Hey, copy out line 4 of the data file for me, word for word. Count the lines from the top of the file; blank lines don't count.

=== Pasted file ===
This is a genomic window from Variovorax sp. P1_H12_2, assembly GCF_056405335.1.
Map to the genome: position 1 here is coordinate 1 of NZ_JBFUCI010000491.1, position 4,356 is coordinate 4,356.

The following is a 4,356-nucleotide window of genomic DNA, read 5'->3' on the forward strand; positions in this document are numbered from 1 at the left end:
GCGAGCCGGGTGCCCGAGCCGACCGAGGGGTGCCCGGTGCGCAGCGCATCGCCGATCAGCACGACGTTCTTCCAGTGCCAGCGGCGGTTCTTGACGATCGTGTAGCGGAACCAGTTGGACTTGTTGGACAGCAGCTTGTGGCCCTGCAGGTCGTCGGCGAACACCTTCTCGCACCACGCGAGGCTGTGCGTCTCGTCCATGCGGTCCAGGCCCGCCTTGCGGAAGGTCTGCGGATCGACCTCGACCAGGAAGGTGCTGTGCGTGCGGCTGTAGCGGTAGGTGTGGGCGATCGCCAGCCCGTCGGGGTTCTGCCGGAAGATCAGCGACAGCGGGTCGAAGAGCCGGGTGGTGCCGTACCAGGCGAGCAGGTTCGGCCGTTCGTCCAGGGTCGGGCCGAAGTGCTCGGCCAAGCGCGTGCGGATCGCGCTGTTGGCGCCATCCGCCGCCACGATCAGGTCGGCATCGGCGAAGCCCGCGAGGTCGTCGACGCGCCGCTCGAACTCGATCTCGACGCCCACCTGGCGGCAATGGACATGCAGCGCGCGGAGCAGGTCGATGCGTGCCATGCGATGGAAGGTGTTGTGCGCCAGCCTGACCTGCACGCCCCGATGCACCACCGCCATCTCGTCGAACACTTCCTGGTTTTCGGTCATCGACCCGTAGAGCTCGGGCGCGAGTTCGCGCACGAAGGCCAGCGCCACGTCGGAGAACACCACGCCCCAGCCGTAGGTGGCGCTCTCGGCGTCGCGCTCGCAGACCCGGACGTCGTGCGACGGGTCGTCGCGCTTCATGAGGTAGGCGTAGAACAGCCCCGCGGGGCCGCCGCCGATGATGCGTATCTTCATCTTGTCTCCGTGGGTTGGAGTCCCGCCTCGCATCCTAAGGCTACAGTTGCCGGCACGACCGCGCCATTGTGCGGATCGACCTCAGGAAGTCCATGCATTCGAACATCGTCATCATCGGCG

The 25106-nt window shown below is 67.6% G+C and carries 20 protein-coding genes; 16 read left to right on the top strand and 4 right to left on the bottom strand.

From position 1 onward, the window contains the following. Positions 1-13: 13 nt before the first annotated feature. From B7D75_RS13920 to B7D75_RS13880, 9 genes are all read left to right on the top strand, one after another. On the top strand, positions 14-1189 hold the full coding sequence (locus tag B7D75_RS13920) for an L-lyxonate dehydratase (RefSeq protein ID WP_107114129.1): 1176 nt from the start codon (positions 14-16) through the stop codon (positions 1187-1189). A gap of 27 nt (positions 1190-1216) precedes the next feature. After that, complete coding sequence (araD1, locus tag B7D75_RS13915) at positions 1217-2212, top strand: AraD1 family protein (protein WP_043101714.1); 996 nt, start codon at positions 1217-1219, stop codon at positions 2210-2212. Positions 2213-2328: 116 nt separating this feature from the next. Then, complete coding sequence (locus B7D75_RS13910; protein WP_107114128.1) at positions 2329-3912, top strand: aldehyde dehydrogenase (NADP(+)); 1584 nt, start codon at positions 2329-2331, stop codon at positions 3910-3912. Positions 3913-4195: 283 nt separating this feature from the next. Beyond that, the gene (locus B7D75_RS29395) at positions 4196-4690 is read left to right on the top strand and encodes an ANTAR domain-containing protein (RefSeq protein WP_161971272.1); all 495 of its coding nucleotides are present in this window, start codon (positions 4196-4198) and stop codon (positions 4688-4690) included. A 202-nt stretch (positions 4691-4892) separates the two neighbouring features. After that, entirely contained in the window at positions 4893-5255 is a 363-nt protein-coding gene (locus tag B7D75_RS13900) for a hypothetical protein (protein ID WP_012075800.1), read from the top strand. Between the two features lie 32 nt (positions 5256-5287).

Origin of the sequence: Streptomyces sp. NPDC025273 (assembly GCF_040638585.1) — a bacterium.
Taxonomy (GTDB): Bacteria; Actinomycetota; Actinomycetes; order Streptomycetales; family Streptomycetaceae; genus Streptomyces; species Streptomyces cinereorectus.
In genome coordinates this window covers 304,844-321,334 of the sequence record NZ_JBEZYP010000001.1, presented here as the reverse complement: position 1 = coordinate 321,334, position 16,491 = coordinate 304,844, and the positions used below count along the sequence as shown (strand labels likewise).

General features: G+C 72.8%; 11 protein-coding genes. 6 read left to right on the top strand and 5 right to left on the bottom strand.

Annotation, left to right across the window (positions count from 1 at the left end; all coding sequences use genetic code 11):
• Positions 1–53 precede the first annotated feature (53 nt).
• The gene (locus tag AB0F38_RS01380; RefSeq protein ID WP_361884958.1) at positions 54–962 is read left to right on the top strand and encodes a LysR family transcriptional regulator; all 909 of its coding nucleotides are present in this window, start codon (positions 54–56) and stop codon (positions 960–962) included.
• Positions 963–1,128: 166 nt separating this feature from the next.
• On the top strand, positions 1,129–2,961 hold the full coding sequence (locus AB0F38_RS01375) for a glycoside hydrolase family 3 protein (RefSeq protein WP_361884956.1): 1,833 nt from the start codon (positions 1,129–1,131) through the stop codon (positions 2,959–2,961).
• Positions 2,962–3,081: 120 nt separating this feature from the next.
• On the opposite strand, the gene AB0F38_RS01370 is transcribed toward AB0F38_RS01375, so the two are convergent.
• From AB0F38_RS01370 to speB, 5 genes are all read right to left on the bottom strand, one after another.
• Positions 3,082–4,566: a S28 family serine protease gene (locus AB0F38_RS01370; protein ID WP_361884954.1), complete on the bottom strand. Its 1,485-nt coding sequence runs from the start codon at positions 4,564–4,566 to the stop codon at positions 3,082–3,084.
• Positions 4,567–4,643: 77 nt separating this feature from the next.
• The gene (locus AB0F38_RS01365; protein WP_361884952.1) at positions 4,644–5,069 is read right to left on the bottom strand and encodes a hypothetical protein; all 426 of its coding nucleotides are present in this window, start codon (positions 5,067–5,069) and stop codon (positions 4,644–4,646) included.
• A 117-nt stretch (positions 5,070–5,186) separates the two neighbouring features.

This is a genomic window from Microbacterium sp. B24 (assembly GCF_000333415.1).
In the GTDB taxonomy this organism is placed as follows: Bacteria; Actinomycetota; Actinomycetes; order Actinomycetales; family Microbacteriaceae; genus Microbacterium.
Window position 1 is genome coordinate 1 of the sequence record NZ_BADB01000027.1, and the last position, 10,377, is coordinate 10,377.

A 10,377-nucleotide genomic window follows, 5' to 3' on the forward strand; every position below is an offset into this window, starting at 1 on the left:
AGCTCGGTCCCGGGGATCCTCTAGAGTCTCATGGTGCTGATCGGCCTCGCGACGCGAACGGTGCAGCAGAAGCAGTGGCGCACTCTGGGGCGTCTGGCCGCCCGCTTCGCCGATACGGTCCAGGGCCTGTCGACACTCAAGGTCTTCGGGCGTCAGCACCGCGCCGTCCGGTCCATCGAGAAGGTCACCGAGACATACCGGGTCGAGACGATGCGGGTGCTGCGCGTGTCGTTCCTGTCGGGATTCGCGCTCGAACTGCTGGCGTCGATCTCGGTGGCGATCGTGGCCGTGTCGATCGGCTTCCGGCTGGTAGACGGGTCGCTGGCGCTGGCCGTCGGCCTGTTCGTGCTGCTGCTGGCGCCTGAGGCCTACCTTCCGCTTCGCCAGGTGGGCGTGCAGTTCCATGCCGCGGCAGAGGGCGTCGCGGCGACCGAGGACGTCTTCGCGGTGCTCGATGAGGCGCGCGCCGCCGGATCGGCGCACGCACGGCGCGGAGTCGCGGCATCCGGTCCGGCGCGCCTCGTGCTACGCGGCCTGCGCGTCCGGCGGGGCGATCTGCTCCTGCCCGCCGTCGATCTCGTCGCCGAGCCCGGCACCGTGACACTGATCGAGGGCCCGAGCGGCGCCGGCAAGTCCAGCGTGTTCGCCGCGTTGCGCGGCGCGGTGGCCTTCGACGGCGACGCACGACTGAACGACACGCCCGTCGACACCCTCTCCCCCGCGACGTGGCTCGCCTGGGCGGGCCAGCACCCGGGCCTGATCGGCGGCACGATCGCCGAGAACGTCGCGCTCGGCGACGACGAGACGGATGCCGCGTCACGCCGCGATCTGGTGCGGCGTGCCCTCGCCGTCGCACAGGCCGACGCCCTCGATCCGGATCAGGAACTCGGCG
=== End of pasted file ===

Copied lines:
GCGAGCCGGGTGCCCGAGCCGACCGAGGGGTGCCCGGTGCGCAGCGCATCGCCGATCAGCACGACGTTCTTCCAGTGCCAGCGGCGGTTCTTGACGATCGTGTAGCGGAACCAGTTGGACTTGTTGGACAGCAGCTTGTGGCCCTGCAGGTCGTCGGCGAACACCTTCTCGCACCACGCGAGGCTGTGCGTCTCGTCCATGCGGTCCAGGCCCGCCTTGCGGAAGGTCTGCGGATCGACCTCGACCAGGAAGGTGCTGTGCGTGCGGCTGTAGCGGTAGGTGTGGGCGATCGCCAGCCCGTCGGGGTTCTGCCGGAAGATCAGCGACAGCGGGTCGAAGAGCCGGGTGGTGCCGTACCAGGCGAGCAGGTTCGGCCGTTCGTCCAGGGTCGGGCCGAAGTGCTCGGCCAAGCGCGTGCGGATCGCGCTGTTGGCGCCATCCGCCGCCACGATCAGGTCGGCATCGGCGAAGCCCGCGAGGTCGTCGACGCGCCGCTCGAACTCGATCTCGACGCCCACCTGGCGGCAATGGACATGCAGCGCGCGGAGCAGGTCGATGCGTGCCATGCGATGGAAGGTGTTGTGCGCCAGCCTGACCTGCACGCCCCGATGCACCACCGCCATCTCGTCGAACACTTCCTGGTTTTCGGTCATCGACCCGTAGAGCTCGGGCGCGAGTTCGCGCACGAAGGCCAGCGCCACGTCGGAGAACACCACGCCCCAGCCGTAGGTGGCGCTCTCGGCGTCGCGCTCGCAGACCCGGACGTCGTGCGACGGGTCGTCGCGCTTCATGAGGTAGGCGTAGAACAGCCCCGCGGGGCCGCCGCCGATGATGCGTATCTTCATCTTGTCTCCGTGGGTTGGAGTCCCGCCTCGCATCCTAAGGCTACAGTTGCCGGCACGACCGCGCCATTGTGCGGATCGACCTCAGGAAGTCCATGCATTCGAACATCGTCATCATCGGCG